Mike McCurry: Will You Pay Google's Bandwidth Bills For The Rest Of This Year?

from the worth-asking dept

We've already covered how much dishonesty there is in the network neutrality debate -- often involving editorial pieces in major newspapers penned by lobbyists. In almost every case, those editorials aren't just misleading, they include flat out lies. Broadband Reports points us to the latest, written by Mike McCurry, who runs a lobbying effort funded by AT&T. He's written up an editorial for the Baltimore Sun that doesn't bother to mention his lobbying duties, or who has funded them. McCurry tries to make it seem as though the whole net neutrality thing is simply a ploy by Google to get "free" bandwidth. He notes, derisively, that "a $117 billion company like Google wants legislation that would drive Internet prices higher." Of course, he doesn't happen to mention that his viewpoint is funded by AT&T, who at close of business on Monday appears to be worth (oh, look at that) $117 billion as well.

While we're not convinced legislation is the right solution (it's focused on the wrong thing, first of all), it's extremely worrisome that the telcos and their friends keep resorting to trotting out lies. There are plenty of legitimate reasons to not support the various laws as written, but this constant string of lies certainly suggests that the telcos recognize their position is pretty weak. However, rather than just accepting the rhetoric on both sides, shouldn't we call the lies out? Among the whoppers in the editorial: "The "neutral" proposal that companies like Google are touting will ensure that they never have to pay a dime no matter how much bandwidth they use, and consumers who may only use their computers to send e-mail and play Solitaire get to foot the bill." That's a flat out lie. Google pays tremendously large bandwidth bills, and the more they use the more they pay. However, if McCurry is going to pretend Google "never [has] to pay a dime no matter how much bandwidth they use," let's see him put up or shut up. If McCurry really believes that, will he agree to pay Google's bandwidth bills for the rest of this year? We're sure Google would have no problem having McCurry contribute -- but we doubt he can actually afford their bandwidth bill. Still, if he's so concerned about his own bill from playing Solitaire, we're also quite sure that Google would simply trade him. So, come on, Mike, why won't you trade bandwidth bills with Google? According to you, you wouldn't have to pay a dime...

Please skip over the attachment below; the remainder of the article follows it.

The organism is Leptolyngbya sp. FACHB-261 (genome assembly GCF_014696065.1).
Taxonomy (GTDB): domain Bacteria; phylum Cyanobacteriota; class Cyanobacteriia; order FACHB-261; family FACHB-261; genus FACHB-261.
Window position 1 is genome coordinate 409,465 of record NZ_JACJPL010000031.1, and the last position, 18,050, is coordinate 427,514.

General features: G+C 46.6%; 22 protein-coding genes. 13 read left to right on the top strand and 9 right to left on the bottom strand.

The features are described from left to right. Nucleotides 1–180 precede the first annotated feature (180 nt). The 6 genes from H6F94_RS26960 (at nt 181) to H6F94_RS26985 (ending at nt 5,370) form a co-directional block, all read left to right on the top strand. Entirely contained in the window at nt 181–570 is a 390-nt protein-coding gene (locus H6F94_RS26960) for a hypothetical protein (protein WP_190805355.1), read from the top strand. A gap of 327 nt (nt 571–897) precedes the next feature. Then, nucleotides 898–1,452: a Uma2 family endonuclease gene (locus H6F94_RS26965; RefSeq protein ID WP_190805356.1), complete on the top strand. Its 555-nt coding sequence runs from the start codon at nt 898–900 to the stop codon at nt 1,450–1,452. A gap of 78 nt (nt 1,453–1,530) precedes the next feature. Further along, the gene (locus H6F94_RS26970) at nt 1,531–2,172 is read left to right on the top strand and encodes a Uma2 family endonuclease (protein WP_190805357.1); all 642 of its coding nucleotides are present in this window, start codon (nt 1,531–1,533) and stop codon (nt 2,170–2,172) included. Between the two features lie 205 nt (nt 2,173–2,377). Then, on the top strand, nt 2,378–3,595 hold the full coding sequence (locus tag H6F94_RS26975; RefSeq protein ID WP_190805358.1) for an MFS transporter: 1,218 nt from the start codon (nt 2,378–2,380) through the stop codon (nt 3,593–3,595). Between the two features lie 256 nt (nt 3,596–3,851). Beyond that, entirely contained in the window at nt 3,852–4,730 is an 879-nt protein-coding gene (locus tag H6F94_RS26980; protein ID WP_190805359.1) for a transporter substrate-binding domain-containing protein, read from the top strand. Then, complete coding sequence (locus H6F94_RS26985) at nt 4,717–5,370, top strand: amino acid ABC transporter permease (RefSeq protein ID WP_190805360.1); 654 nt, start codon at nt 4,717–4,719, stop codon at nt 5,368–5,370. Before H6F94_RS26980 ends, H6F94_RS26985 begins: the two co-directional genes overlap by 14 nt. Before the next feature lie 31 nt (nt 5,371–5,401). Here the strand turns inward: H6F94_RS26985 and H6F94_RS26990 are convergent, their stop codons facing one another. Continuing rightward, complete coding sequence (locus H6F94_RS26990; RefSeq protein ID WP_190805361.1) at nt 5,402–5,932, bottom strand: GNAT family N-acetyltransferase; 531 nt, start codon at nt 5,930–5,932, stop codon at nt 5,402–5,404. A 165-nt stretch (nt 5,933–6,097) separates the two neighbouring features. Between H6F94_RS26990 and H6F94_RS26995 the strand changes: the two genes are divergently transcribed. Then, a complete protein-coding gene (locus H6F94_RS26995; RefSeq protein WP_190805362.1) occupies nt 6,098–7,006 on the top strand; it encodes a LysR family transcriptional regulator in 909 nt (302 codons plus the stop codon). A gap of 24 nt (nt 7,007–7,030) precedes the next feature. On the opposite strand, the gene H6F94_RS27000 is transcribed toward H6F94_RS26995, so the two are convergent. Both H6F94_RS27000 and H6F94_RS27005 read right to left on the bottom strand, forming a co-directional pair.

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  1. identicon
    Tom L, 1 Aug 2006 @ 4:50pm

    Who cares about google?

    My concern about ISPs acting as gatekeepers has nothing to do with Google, Microsoft or any of the established content providers.

    I concerned about the kids that may be working away in a small office in my town that may be on to the next great internet innovation. That’s what the Net Neutrality discussion should be about.

    Every additional barrier and yes paying an ISP to gain high speed access to consumers is a new barrier, which is put in place makes it harder and harder for the little guy to innovate. ISPs will not sell QoS or ‘private’ bandwidth to small startups that stand a chance to shake up things with their partners. That is a barrier.

    Legislation may not be the best answer but lets follow on the theme of this article and start to realize that Google is little better to root for than Mike McCurry or Tom Tauke.

    The idea of Net Neutrality is about protecting innovation and protecting the little guy that drives our economy; the American entrepreneur.

    http://www.redbanktv.org

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